It’s more than just a great song from Sting!
Have you ever considered what a lifetime of poor breathing does to your body? Or conversely, the vast implications of properly executed breathing?
Each breath either balances the acid/alkaline levels in the body (keeping cellular pH at its optimal level) or sets off a disruption in that homeostasis. When you breathe deeply and correctly from your diaphragm, your body chemistry is kept in balance.
It only takes five or six poorly performed breaths to start to push your pH levels towards imbalance. If not corrected, this disruption of pH has the potential to affect every chemical reaction in your body as well as the efficiency of your metabolism.
Breathing incorrectly for three minutes is enough to decrease the amount of oxygen to the brain and heart by 30%. Doctors and scientists tell us that if we breathe shallowly from our chests for years, we pre-dispose ourselves to a range of chronic illnesses – from heart disease to asthma to chronic fatigue.
I take every moment I can to just stop and inhale deeply a few times throughout the day, allowing my lungs to expand in all directions like a bellows; letting the diaphragm drop and my belly to expand outwards; my rib cage and lungs to push outwards, both in the front and back; shoulders relaxed. And then to just let it go….nice and easy.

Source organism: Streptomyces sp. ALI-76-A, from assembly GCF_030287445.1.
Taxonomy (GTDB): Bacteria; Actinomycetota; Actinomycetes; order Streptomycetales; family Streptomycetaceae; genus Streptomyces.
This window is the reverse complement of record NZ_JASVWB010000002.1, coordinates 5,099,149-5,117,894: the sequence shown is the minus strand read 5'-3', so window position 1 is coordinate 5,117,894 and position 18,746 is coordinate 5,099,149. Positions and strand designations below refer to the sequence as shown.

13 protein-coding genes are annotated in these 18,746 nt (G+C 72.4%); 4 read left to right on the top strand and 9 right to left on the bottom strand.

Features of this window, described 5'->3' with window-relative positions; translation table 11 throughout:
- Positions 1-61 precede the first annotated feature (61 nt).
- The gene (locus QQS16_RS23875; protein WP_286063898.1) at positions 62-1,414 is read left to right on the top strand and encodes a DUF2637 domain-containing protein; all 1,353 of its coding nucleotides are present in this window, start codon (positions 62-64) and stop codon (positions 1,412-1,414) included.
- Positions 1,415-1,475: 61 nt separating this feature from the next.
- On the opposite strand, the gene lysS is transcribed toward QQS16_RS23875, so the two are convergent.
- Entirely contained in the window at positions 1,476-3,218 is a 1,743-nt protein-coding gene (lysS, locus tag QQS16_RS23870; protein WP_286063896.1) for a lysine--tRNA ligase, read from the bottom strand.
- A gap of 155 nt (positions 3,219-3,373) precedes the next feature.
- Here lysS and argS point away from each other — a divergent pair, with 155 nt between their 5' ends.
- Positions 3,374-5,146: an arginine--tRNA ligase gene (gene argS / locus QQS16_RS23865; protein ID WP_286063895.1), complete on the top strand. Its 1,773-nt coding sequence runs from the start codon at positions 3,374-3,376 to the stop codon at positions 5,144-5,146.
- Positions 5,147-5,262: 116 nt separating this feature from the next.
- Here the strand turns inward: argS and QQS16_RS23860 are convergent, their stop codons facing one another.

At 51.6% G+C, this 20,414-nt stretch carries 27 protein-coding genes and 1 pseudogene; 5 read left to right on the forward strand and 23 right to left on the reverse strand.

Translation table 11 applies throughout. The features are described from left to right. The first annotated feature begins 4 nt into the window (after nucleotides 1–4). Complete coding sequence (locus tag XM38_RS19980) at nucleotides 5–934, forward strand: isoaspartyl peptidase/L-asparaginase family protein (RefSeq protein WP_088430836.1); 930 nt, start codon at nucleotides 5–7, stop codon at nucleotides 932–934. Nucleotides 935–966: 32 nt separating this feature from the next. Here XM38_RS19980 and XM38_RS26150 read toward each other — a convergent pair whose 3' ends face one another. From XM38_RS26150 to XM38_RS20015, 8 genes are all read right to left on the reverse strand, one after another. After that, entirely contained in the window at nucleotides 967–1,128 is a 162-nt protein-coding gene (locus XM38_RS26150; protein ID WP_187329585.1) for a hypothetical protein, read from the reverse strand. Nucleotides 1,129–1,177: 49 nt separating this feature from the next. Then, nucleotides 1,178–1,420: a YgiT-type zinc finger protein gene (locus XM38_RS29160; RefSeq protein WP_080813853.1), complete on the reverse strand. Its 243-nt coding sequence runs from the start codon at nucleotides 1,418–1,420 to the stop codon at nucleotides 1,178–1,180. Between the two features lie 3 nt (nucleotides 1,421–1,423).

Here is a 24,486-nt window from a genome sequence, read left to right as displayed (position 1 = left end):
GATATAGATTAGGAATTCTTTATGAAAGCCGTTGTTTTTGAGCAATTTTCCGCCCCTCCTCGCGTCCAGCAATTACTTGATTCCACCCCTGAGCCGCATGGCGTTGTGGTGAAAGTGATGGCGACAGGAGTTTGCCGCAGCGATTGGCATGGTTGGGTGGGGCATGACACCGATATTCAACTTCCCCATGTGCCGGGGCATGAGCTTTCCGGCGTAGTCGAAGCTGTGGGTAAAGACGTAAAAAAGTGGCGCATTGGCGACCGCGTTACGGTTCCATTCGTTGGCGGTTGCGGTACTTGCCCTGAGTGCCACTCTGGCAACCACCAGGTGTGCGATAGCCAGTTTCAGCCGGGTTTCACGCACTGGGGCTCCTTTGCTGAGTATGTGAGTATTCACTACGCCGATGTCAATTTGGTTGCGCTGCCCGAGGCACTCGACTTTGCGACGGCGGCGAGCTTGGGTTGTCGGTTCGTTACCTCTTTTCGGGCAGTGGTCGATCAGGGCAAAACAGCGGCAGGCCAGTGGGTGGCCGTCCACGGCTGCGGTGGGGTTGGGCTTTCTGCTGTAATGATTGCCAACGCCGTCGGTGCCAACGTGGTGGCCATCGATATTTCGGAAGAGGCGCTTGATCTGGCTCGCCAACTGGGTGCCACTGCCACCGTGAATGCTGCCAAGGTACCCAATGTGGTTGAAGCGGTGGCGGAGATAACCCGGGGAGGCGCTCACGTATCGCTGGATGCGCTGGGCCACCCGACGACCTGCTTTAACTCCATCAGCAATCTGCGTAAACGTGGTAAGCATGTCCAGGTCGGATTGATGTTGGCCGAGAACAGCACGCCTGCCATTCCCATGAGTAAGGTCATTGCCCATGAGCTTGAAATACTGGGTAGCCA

Whenever I’m stopped at a traffic light when driving; waiting in line somewhere; walking the beach in the early morning; before I begin to eat; in the morning before getting out of bed and again at night before drifting off to la-la land. Everytime I remember to. To feed my body the food it needs to keep me alive and ticking.
Those seconds of deep breathing (most times with my eyes closed) also give my body a quick respite from the crazy momentum of my mind’s thoughts and my life.
When working with clients – particularly if the focus of the session is the respiratory system – I encourage my clients to take deep, noisy breaths (so many people don’t want you to hear them breathing!) from time to time. Sometimes, I’ll breathe deeply myself to signal their bodies to do the same.
I’ll give extra attention to the reflexes of the diaphragm, lungs, sinus and solar plexus, and watch my client’s breathing change as their body lets go into deep relaxation and natural breathing patterns resurface.
It’s so easy – if we just remember to.
Monique Blake says
What a great article. I will be sharing this with my students today.
Karen Ball says
Fantastic. Thanks for sharing and doing some breathing exercises with them.
I was just talking to a client yesterday about this. She wanted to know if her massages helped with stress. Of course I told her that it was one of the best reasons for a massage and that we should add in the feet for her next massage. She is always on a rigid time schedule and gets only a 30 minute massage but I am going to fit some much needed reflexology into that 30 minutes. Now after reading this I will talk with her about her breathing to further help her relax with the time allowed. Thank you for your insight.
Karen Ball says
Good idea Annette. Someone who is always rushing and on a time schedule can use some extra stress reduction. Thanks for writing!